Since its reopening less than a year ago, Capitol Hill club Chop Suey has done an amazing job redefining itself both internally (new owners, décor that both matches and doesn’t match) and externally (a swell mix of offerings, from dance to punk, including both local and national acts). This is one of the coolest places to hang out in Seattle, but also one of the most welcoming.
On January 21, the club’s Den (front bar) was crowded a full hour before the show, with attendees enjoying the pinball machines and free chili as they waited for openers DONZIS (pronounced DON-zeeeeez), a 3-man band comprised of Ice Man (guitars/vocals), Coco (bass/vocals) and Bam Bam (drums). (If you want their real names, you’re going to have to go to a show yourself to find out.) The 3-year old Seattle band – which cites AC/DC, ZZ Top and James Brown as influences – ripped through a set that included the requisite head-banging, knee-jerking and synchronized guitar rocking (think of Judas Priest here) that comes with good hard rock.
Polariser is a five-piece made up of former members of Feral Children and Spaceneedles. Consider them “Dad Rock,” influenced by Viper, Pixies and Pink Floyd. Polariser’s songs do a good job of building tension. They feel like anthems, ones that deserve marching. As a result, the audience seemed completely entranced at times.
Vocalists Sergey Posdrednikov and Thomas Wright sound like a mix of Jim Morrison and Adam Duritz, but it’s the bassist, Jim Cotton, who dominates the stage, often facing Keenan on drums or playing on his knees. The band’s performance is both moving and inspirational.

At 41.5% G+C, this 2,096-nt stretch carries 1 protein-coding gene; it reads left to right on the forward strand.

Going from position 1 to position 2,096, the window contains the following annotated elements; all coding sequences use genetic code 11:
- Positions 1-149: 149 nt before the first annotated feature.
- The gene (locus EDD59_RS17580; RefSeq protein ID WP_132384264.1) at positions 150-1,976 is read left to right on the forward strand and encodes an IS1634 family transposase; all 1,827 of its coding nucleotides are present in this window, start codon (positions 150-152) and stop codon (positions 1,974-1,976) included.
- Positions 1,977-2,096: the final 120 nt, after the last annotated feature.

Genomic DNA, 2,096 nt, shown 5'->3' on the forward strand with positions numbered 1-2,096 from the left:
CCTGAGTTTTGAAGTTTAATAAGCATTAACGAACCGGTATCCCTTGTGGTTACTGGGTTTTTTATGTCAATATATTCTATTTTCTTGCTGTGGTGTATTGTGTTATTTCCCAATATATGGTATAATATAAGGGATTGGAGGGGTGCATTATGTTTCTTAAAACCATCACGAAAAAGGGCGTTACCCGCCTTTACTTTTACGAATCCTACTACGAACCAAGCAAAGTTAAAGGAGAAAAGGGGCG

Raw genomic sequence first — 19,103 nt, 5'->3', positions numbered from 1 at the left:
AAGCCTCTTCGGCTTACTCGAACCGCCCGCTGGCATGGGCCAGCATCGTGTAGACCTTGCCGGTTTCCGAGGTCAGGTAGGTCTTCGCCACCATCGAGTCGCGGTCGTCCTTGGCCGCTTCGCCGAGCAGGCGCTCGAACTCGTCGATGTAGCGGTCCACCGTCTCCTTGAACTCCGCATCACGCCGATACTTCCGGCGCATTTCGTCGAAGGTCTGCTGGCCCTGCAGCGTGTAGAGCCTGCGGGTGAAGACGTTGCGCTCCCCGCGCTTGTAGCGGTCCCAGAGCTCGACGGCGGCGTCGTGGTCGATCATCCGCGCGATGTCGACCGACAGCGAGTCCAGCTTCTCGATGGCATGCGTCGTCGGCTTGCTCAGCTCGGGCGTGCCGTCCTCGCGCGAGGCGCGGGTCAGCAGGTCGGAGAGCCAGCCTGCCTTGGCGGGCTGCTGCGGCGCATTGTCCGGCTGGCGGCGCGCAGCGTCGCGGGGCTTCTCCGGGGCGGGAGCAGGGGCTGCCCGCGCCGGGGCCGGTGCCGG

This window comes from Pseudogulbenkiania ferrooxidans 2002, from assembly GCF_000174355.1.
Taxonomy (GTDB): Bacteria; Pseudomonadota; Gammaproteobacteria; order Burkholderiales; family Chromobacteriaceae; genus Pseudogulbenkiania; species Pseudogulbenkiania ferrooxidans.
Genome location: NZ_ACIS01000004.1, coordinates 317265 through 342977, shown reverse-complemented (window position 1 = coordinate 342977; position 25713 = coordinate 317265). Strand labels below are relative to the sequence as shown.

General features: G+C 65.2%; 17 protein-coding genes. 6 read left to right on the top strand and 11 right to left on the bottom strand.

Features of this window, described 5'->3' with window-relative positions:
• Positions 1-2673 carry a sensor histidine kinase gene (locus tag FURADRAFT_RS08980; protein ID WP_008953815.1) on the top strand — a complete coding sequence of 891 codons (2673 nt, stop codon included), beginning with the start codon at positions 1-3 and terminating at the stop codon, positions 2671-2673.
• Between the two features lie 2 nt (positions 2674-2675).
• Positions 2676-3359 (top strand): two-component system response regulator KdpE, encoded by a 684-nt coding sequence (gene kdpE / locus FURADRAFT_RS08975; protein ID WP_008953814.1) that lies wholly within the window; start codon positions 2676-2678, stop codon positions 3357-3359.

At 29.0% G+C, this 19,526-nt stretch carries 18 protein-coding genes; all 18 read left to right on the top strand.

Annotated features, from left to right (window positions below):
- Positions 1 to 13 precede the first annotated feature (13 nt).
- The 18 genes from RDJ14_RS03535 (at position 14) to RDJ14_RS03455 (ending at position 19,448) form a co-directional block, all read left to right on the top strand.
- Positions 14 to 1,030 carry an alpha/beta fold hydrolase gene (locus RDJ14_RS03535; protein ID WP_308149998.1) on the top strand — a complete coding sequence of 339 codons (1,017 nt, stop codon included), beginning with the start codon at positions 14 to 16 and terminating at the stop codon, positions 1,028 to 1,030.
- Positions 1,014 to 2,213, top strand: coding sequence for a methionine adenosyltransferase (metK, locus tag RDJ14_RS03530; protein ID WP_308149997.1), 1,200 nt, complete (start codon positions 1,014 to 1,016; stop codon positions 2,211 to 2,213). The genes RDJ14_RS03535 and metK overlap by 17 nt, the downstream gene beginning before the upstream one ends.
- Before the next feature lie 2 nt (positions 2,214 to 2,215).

Third on the bill was BrainDrain, who have a very scant online presence despite touring the Pacific Northwest a handful of times. Their sound can best be described as “power pop drop funk shoegaze.” This is music that would be fun to drive to, sounding like modern day Replacements or Husker Du.
They’re engaging to watch as well; bassist Nick Provo could’ve given Spinal Tap’s Derek Smalls a lesson or two, both daring and commanding the audience to approach the stage with a glare all his own. Also worth noting: BrainDrain are actively courting storied Seattle peep show venue, The Lusty Lady, to record their next album.
Don’t let the name fool you: headliners Blood Drugs (pictured above) are a goodhearted bunch who’ve been known to raise funds for other musicians and donate songs to compilations benefiting charitable organizations.
Musically, they like to play loud and fast. Singer/guitarist Kyle Bradford’s face reddens halfway through the first song as he sing/screams his lyrics over a heavy mix of drums, bass and lightly-distorted guitar work. It’s both heavy and fast at the same time. Although what forms in front of the band couldn’t technically be called a mosh pit, it’s pretty darn close. It’s clear why Blood Drugs are the headliner on this strong local bill.
(New NadaMucho.com Contributor Gary Horn is a long-time Seattle resident and an avid music fan who loves social media to an unhealthy extent.)